Indoor Air Quality Standards

What is An Acceptable Indoor Air Quality Standard?

What is an acceptable indoor air quality for home?

How do you know that the indoor air quality of your home is acceptable and up to standard?

These are the questions many people ask once they realize that indoor air can be as polluted as the outside air. In fact, statistic from the Environmental Protection Agency (EPA) shows that the indoor air in our homes is actually 2-5 times more polluted than outside air.

This article will help you to answer these questions without having to pay for pricey indoor air quality inspections.

What is an Acceptable Indoor Air Quality for Your Home ?

There are all sorts of indoor air quality standards which an expert individual can measure. However, if you don’t want to invest on an indoor air quality inspections, then use the checklist below to gauge how clean the indoor air at your home is.

Basically, the indoor air of your home is acceptable if:

1. Your house has good air changes per hour.

In order for a home to have an acceptable indoor air quality, it should have a good ventilation system to ensure air changes. Decent air changes will dilute indoor pollutants considerably and increase indoor air quality. In order to achieve this, not only should a house be aired frequently by opening the doors and windows, but it should also have a good forced air system for air conditioning and heating as well as a good exhaust fan for windowless areas, such as bathrooms.

How good is good though ?

Acceptable indoor air quality standards, including air changes, differs from building to building and room to room. For instance, at the extreme, commercial kitchens should have 20-30 air changes per hour, whereas warehouses only need 1-2 air changes per hour. Air changes requirement for a house might be closer to that of classroom, which is 3-4 air changes per hour, provided the members of family are healthy. The requirement of the air changes increases if you have a family member who has medical problems and is sensitive to the quality of indoor air.

But how do you measure the air changes ?

In a typical airtight house in the US, where houses are continuously cooled down in summer months and heated up in winter, and has a minimal air leak, air changes depend a lot on the HVAC system. A HVAC person can be called to judge the quality of your HVAC system and to see whether it provides good air changes.

But, if you only want to have a rough idea how clean your home indoor air is, look at the warning signs below which indicate that your home has a poor air change system :

  • mold
  • stalled or smelly indoor air.
  • condensation along the window.
  • dirty central heating or cooling equipment

2. No one has illnesses which can be attributed to poor indoor air quality.

When indoor air quality of a home deteriorates, the most sensitive members of its inhabitant is usually the first who takes the brunt. These are adults or children who can’t stand living in polluted homes and usually have allergies, asthma and other types of lung diseases or multiple chemical sensitivities which make them react to poor indoor air.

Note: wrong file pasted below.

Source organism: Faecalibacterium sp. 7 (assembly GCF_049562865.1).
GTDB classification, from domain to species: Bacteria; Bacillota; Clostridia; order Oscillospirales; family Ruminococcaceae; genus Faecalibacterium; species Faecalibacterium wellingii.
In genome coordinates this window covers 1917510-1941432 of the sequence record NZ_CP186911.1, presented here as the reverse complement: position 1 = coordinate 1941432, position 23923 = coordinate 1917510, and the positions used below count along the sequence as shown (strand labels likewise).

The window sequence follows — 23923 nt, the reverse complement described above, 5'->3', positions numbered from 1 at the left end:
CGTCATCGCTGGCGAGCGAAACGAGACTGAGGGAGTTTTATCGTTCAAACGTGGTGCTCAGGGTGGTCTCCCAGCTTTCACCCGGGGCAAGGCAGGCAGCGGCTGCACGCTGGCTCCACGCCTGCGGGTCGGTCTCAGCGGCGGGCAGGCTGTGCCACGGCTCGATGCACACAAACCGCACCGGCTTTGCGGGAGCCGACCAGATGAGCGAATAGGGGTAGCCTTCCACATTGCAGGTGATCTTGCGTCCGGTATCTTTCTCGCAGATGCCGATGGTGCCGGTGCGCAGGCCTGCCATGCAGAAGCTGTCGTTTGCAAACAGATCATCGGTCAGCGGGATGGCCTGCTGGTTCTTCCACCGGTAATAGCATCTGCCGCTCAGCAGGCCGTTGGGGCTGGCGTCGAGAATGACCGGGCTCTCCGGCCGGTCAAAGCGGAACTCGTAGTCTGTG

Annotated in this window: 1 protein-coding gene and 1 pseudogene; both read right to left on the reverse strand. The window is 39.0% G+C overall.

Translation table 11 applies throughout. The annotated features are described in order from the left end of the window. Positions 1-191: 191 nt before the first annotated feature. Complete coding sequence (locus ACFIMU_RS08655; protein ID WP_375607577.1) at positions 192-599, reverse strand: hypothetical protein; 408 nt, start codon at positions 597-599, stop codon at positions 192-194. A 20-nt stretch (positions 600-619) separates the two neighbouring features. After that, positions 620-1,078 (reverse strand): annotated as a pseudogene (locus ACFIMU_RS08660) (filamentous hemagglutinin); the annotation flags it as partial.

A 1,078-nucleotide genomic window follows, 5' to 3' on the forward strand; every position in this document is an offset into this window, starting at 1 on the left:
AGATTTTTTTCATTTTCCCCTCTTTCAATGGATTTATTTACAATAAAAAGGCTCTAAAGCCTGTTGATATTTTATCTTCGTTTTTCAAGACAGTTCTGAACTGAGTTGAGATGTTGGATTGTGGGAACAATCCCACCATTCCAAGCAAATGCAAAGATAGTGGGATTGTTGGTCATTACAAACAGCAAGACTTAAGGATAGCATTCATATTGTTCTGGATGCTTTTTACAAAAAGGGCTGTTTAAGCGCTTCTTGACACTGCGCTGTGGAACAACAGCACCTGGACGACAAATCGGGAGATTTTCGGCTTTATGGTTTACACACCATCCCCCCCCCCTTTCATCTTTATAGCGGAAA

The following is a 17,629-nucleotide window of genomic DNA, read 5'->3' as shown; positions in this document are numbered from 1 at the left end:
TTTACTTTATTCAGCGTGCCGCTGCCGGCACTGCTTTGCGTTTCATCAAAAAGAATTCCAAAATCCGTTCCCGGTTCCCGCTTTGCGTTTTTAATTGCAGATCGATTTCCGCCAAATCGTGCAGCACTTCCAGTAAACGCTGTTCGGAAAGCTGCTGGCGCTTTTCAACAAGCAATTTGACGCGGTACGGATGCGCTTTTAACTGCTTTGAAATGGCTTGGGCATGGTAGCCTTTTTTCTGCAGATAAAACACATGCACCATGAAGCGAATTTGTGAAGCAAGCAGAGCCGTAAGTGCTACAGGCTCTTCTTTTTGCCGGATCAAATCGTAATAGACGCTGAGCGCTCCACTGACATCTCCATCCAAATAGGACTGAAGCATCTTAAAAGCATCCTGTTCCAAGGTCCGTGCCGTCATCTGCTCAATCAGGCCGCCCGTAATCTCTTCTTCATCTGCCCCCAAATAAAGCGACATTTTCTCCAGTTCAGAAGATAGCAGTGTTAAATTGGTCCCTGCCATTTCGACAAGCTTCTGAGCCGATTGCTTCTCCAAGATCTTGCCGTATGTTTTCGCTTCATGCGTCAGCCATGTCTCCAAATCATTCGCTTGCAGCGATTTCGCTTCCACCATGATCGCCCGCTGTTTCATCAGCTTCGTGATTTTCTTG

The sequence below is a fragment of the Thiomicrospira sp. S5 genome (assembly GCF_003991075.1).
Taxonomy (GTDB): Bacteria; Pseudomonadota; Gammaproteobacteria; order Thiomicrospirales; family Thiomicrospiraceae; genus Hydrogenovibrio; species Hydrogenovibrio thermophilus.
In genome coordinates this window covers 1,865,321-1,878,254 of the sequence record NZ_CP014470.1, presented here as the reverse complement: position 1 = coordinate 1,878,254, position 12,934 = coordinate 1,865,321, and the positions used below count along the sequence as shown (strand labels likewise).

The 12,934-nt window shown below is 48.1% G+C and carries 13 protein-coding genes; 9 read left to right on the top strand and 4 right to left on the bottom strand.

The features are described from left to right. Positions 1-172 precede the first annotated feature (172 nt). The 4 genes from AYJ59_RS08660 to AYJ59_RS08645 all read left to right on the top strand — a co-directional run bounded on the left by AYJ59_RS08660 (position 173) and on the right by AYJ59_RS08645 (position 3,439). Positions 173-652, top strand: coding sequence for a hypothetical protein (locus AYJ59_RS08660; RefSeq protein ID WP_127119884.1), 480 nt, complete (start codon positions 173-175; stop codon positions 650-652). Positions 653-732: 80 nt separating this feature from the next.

If one member of the family starts sneezing, coughing, having headaches, and so forth, after moving to a new home, or after having a new home refurbished, it might be a sign that the indoor air quality is off. And at the least, a quality dust removal air purifier should be used.

3. The absence of a lifestyle which can make the home air quality worse.

Your lifestyle and the lifestyle of other people living with you can also be used as a gauge of your home indoor air quality. A house full of smokers or pets is very likely to have a poorer indoor air quality in general.

Similarly, frequent use of strong cleaning agent and pesticides in a particular house means that the house may have, in some degree, accumulation of toxic fumes.

In addition, if your house has just been refurbished, or if you just move into a new home altogether, you should be aware that the offgasing from painting, new carpet, and so forth, will be present for a period of time.

If you are worried that you don’t have an acceptable indoor air quality in your home because of your lifestyle, then it is a good idea to invest in a good quality air purifier.

4. Home is not built in the middle of polluted environment.

Homes built in the industrial area surrounded by chemical plants have a higher chance of having an indoor air quality problems than the ones built in a place where the outdoor air is considerably cleaner.

5. Indoor air pollutant measurements

Another way to gauge whether the indoor air of your home meet the indoor air quality standards is by doing an indoor air quality measurement. EPA recommends that you measure at least the level of radon, a dangerous colorless, odorless, radioactive gas in your home by using a test kit.

A more comprehensive test on other indoor air pollutants, or even an indoor air quality inspection may be performed if you suspect that the quality of your house indoor air affects the health of the inhabitants.

Additionally, if you’re moving to a new home, you may want to couple the general house inspection with an indoor air quality inspection to prevent the problems down the road, especially if one of the members of the family has a medical issue which requires a clean air.

If the indoor air quality measurement shows no alarming presence of pollutants, you can be rest assured that your home has an acceptable indoor air quality.

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